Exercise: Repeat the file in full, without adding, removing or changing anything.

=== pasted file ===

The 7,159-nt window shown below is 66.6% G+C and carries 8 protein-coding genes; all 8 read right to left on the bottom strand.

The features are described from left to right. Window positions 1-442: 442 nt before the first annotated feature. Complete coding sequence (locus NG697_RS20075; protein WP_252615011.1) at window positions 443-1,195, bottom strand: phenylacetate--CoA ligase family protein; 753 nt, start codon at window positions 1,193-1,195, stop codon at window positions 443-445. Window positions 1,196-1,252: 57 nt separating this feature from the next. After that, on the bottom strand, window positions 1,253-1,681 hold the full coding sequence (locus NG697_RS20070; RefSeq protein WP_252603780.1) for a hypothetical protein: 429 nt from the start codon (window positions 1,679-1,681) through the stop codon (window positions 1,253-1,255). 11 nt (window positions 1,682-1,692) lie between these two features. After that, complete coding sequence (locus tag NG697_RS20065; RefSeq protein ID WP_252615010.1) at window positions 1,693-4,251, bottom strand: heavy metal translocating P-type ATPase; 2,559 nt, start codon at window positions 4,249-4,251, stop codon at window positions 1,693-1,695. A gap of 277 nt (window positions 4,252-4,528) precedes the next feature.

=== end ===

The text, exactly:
The 7,159-nt window shown below is 66.6% G+C and carries 8 protein-coding genes; all 8 read right to left on the bottom strand.

The features are described from left to right. Window positions 1-442: 442 nt before the first annotated feature. Complete coding sequence (locus NG697_RS20075; protein WP_252615011.1) at window positions 443-1,195, bottom strand: phenylacetate--CoA ligase family protein; 753 nt, start codon at window positions 1,193-1,195, stop codon at window positions 443-445. Window positions 1,196-1,252: 57 nt separating this feature from the next. After that, on the bottom strand, window positions 1,253-1,681 hold the full coding sequence (locus NG697_RS20070; RefSeq protein WP_252603780.1) for a hypothetical protein: 429 nt from the start codon (window positions 1,679-1,681) through the stop codon (window positions 1,253-1,255). 11 nt (window positions 1,682-1,692) lie between these two features. After that, complete coding sequence (locus tag NG697_RS20065; RefSeq protein ID WP_252615010.1) at window positions 1,693-4,251, bottom strand: heavy metal translocating P-type ATPase; 2,559 nt, start codon at window positions 4,249-4,251, stop codon at window positions 1,693-1,695. A gap of 277 nt (window positions 4,252-4,528) precedes the next feature.